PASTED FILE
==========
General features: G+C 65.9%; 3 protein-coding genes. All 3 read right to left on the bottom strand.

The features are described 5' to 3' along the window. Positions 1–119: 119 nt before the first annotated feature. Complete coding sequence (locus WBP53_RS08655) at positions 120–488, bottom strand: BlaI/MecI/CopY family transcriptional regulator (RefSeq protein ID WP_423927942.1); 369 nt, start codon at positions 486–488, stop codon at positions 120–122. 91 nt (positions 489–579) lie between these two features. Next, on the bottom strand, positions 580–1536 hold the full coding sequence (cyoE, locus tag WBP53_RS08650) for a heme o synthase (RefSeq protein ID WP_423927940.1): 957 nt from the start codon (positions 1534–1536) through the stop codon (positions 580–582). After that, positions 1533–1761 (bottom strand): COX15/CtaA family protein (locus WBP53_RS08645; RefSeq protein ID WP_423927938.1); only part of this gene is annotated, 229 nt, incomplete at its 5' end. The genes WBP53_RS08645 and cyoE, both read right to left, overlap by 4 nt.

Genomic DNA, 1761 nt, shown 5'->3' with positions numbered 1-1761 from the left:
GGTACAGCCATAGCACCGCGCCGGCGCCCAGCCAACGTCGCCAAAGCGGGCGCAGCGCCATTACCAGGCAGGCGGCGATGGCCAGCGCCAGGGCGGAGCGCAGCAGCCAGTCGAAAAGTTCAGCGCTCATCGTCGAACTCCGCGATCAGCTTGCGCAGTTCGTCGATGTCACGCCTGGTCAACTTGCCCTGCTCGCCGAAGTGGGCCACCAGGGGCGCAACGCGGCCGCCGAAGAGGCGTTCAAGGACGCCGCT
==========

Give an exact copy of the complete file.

General features: G+C 65.9%; 3 protein-coding genes. All 3 read right to left on the bottom strand.

The features are described 5' to 3' along the window. Positions 1–119: 119 nt before the first annotated feature. Complete coding sequence (locus WBP53_RS08655) at positions 120–488, bottom strand: BlaI/MecI/CopY family transcriptional regulator (RefSeq protein ID WP_423927942.1); 369 nt, start codon at positions 486–488, stop codon at positions 120–122. 91 nt (positions 489–579) lie between these two features. Next, on the bottom strand, positions 580–1536 hold the full coding sequence (cyoE, locus tag WBP53_RS08650) for a heme o synthase (RefSeq protein ID WP_423927940.1): 957 nt from the start codon (positions 1534–1536) through the stop codon (positions 580–582). After that, positions 1533–1761 (bottom strand): COX15/CtaA family protein (locus WBP53_RS08645; RefSeq protein ID WP_423927938.1); only part of this gene is annotated, 229 nt, incomplete at its 5' end. The genes WBP53_RS08645 and cyoE, both read right to left, overlap by 4 nt.

Genomic DNA, 1761 nt, shown 5'->3' with positions numbered 1-1761 from the left:
GGTACAGCCATAGCACCGCGCCGGCGCCCAGCCAACGTCGCCAAAGCGGGCGCAGCGCCATTACCAGGCAGGCGGCGATGGCCAGCGCCAGGGCGGAGCGCAGCAGCCAGTCGAAAAGTTCAGCGCTCATCGTCGAACTCCGCGATCAGCTTGCGCAGTTCGTCGATGTCACGCCTGGTCAACTTGCCCTGCTCGCCGAAGTGGGCCACCAGGGGCGCAACGCGGCCGCCGAAGAGGCGTTCAAGGACGCCGCT